UK Oil production fell below one million barrels per day for only the second time in the last 30 years. The British sector of the North Sea pumped only 984,000 bpd of oil in June.
The dip in June was due to maintenance problems but normal production today is only slightly more than 1.0 mbpd. This is down from 2.7 mbpd at its peak in 1999.
People who don't believe in peak oil need only to look at places like the North Sea and its rapid decline profile to understand that every field declines and some decline at very fast rates.
Declining from 2.7 mbpd to 1.0 mbpd in only 11 years is an accelerated decline rate but it is typical of many offshore, harsh environment wells. Offshore deepwater wells are so expensive to maintain and contain such high risk while operating that wells are produced quickly and the facilities shutdown.
There are millions of barrels of oil still available in the North Sea but once the flow rates no longer support the cost of keeping the facilities running those wells are sealed and production stops.
Maintaining a set of producing wells along with a floating production facility is a very expensive proposition with hundreds of employees, support personnel, ships and tankers. Unlike an onshore well where it is tied into a pipeline and left unattended the offshore platforms can house hundreds of personnel and are constant maintenance headaches.
Britain first produced commercial quantities of oil in 1975 and the light North Sea crude known as Brent became a benchmark product in the international oil market. Britain reaped billions in royalties and taxes from the producers over the last 36 years. It was a net exporter of oil until 2005.
Unfortunately Britain's oil fields are running dry and more wells are being shutdown every year. The easily accessible offshore fields have been produced and those remaining are primarily natural gas and in hard to drill locations.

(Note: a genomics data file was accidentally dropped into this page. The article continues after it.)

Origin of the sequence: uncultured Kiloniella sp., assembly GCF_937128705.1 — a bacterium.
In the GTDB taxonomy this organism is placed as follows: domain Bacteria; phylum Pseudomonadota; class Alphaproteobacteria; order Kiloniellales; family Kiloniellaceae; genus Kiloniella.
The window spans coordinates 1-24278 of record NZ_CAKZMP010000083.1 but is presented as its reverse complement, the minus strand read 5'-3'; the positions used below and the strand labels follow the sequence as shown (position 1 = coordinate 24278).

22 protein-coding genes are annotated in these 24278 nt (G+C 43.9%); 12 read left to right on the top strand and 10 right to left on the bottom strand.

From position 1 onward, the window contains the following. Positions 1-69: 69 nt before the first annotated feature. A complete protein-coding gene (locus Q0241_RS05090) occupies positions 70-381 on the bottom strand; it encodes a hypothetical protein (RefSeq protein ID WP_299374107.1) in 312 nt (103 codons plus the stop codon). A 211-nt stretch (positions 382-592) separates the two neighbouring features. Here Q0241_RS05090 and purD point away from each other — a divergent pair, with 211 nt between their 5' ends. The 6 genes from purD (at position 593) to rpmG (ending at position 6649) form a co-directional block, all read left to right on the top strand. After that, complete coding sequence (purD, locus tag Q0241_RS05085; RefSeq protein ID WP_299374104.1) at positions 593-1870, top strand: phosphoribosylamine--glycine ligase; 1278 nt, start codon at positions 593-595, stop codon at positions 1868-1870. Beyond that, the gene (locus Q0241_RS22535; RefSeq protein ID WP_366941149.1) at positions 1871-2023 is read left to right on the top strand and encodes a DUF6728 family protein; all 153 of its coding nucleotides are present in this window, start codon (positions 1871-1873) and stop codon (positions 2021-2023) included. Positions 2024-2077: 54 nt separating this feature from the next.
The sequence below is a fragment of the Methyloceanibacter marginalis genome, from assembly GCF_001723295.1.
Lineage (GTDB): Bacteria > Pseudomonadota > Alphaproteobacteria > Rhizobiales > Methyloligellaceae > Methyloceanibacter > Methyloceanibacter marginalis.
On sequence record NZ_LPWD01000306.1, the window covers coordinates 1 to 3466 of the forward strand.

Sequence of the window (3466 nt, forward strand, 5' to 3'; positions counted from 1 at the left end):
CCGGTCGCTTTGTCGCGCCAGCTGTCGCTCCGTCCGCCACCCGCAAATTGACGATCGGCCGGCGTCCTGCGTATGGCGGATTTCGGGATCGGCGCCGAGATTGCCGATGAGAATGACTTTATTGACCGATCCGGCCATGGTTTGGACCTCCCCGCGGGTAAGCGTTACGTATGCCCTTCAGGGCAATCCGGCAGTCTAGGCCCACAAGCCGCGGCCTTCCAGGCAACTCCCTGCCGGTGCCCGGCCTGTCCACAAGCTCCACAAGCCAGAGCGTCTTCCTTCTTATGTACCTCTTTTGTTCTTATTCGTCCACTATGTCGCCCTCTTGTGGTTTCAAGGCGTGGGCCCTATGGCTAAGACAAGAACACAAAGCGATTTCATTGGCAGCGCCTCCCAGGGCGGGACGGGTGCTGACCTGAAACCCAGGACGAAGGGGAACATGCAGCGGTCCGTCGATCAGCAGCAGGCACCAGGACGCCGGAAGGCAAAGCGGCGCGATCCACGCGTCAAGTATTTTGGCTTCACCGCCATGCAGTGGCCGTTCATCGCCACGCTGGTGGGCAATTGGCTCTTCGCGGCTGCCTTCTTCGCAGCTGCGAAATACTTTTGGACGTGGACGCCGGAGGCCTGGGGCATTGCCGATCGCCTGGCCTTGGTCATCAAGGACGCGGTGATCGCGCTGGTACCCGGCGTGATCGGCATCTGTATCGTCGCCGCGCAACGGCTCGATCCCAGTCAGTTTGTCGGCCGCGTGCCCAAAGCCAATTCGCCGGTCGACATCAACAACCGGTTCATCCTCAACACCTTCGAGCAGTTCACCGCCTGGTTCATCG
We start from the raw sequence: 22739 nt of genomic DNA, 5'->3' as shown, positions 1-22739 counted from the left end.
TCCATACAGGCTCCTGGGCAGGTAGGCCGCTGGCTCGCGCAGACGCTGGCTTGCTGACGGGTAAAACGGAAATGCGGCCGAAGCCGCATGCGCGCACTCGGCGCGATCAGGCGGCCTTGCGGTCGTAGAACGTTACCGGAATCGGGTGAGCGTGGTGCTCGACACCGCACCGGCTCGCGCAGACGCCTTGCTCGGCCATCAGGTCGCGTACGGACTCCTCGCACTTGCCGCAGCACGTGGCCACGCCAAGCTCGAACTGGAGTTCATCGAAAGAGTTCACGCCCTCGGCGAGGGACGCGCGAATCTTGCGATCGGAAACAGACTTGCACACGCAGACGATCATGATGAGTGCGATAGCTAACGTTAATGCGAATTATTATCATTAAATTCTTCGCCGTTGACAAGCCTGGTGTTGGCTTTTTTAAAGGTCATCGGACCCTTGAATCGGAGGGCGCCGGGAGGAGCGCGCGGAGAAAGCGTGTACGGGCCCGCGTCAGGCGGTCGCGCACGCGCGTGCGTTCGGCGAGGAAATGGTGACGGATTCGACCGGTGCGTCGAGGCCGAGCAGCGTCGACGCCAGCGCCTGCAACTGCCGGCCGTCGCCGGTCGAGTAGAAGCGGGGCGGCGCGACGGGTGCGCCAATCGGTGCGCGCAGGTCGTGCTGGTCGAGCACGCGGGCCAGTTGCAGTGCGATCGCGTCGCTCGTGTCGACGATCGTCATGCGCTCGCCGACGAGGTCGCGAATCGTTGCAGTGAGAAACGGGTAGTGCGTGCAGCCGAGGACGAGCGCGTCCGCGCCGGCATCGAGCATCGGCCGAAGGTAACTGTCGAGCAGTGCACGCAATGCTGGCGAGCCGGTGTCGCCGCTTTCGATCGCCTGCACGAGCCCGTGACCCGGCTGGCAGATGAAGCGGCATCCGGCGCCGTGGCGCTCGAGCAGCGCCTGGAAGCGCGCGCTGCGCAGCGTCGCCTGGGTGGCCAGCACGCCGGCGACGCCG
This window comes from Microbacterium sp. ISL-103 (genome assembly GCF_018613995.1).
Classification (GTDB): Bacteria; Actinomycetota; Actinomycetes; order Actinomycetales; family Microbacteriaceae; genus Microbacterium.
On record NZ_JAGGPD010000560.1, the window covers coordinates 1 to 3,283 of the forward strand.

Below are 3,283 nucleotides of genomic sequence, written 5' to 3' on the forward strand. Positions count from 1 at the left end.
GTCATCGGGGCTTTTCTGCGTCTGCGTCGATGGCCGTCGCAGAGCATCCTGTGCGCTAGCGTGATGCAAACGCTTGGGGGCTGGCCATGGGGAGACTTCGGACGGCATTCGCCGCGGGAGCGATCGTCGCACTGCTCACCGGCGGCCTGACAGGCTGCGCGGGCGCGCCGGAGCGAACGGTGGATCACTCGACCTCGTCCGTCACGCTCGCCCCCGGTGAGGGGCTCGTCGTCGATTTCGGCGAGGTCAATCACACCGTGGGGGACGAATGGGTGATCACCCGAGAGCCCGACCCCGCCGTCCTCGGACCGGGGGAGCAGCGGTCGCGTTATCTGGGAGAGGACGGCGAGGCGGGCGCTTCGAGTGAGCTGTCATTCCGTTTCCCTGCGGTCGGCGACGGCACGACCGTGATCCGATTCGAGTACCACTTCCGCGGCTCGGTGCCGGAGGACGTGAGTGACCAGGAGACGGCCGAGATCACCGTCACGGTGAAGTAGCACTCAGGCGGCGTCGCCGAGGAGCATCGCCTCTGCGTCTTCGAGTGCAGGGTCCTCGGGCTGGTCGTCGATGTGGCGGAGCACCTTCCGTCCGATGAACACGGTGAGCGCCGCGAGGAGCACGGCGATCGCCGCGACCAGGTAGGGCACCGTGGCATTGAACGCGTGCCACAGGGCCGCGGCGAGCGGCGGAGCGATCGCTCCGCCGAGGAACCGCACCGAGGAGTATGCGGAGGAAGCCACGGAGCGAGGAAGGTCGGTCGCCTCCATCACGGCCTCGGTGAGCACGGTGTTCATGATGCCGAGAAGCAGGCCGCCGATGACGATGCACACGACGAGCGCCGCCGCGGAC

Michael Wittner, head of commodities research at Societe Generale said the country would continue to be an oil producer but at declining levels. "The long term trend will not be reversed." He added that recent increases in tax rates would accelerate the decline and reduce future exploration.
Oil & Gas UK said British oil and gas output could fall to around 500,000 boepd by 2020 or only 12% of expected demand. The publication said if enough outside investment was brought into the country output could be temporarily raised to meet about 40% of demand by 2020.
The UK oil and gas industry faces $40 billion in decommissioning costs over the coming years as those expensive to operate wells and platforms are closed.
I have written several times about the problems facing the U.S. in Alaska and the potential shutdown of the Alaska pipeline due to declining volumes. The pipeline originally transported more than 2.0 mbpd but volumes are now in the range of 500,000 bpd due to normal fields declines on the North Slope. As least in Alaska those are onshore wells and they can be produced at declining rates without the extravagant overhead of an offshore platform. Unfortunately the end result is the same. If new leases are not approved for Alaska the pipeline will be forced into a massive overhaul to allow it to transport at lower levels or a complete shutdown.
Depletion is a fact of life. In the Gulf of Mexico there are more than 5,000 production facilities the BOEMRE has ordered closed and removed. Most are no longer producing and are rusting hulks creating a traffic hazard and a potential pollution problem. The key point is these were once vibrant wells producing millions of dollars of gas and oil every day. The wells declined to the point they were no longer profitable to be operated and they were abandoned. Many of the owners are out of business.
This will happen to the new wells being drilled today. A decade from now many will already be abandoned and their production completed. Reservoirs only have a finite amount of oil and gas and once the first barrel is produced they begin their decline.
Multiply this by the tens of thousands of existing wells around the world and you start to get an idea of the complexity of the problem. Tens of thousands of wells are producing today and depleting at a faster rate than new wells being drilled to replace them. The oil industry is over 100 years old and most analysts believe more than 50% of existing oil in place has already been produced. That was the easy oil. The second 50% will be the hard to find, hard to produce oil that flows at much lower rates.
Every human on the planet is born, grows, prospers, declines and dies. That is the same scenario for every oil well on the planet. They are drilled with high hopes. They blossom into production then slowly begin their inexorable decline into oblivion. Onshore wells produce slowly and decline slowly. Offshore wells produce rapidly and decline rapidly. All the major new discoveries are offshore wells. Do the math.
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